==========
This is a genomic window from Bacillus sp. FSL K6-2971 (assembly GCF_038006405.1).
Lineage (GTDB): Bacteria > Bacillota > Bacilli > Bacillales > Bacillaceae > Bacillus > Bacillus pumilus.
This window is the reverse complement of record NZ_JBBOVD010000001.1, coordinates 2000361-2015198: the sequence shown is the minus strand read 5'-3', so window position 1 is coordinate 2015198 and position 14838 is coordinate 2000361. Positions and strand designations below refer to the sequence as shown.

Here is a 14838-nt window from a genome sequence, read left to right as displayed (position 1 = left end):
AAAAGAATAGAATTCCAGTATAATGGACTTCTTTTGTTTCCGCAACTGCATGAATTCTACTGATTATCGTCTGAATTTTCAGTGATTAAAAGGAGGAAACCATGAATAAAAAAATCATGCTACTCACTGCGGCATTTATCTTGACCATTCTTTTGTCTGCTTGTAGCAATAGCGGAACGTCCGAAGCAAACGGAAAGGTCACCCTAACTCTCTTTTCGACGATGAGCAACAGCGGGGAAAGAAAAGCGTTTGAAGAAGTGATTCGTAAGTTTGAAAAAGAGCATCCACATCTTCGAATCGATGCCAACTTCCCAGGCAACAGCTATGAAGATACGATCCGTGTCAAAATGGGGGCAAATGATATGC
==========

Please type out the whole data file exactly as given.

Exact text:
This is a genomic window from Bacillus sp. FSL K6-2971 (assembly GCF_038006405.1).
Lineage (GTDB): Bacteria > Bacillota > Bacilli > Bacillales > Bacillaceae > Bacillus > Bacillus pumilus.
This window is the reverse complement of record NZ_JBBOVD010000001.1, coordinates 2000361-2015198: the sequence shown is the minus strand read 5'-3', so window position 1 is coordinate 2015198 and position 14838 is coordinate 2000361. Positions and strand designations below refer to the sequence as shown.

Here is a 14838-nt window from a genome sequence, read left to right as displayed (position 1 = left end):
AAAAGAATAGAATTCCAGTATAATGGACTTCTTTTGTTTCCGCAACTGCATGAATTCTACTGATTATCGTCTGAATTTTCAGTGATTAAAAGGAGGAAACCATGAATAAAAAAATCATGCTACTCACTGCGGCATTTATCTTGACCATTCTTTTGTCTGCTTGTAGCAATAGCGGAACGTCCGAAGCAAACGGAAAGGTCACCCTAACTCTCTTTTCGACGATGAGCAACAGCGGGGAAAGAAAAGCGTTTGAAGAAGTGATTCGTAAGTTTGAAAAAGAGCATCCACATCTTCGAATCGATGCCAACTTCCCAGGCAACAGCTATGAAGATACGATCCGTGTCAAAATGGGGGCAAATGATATGC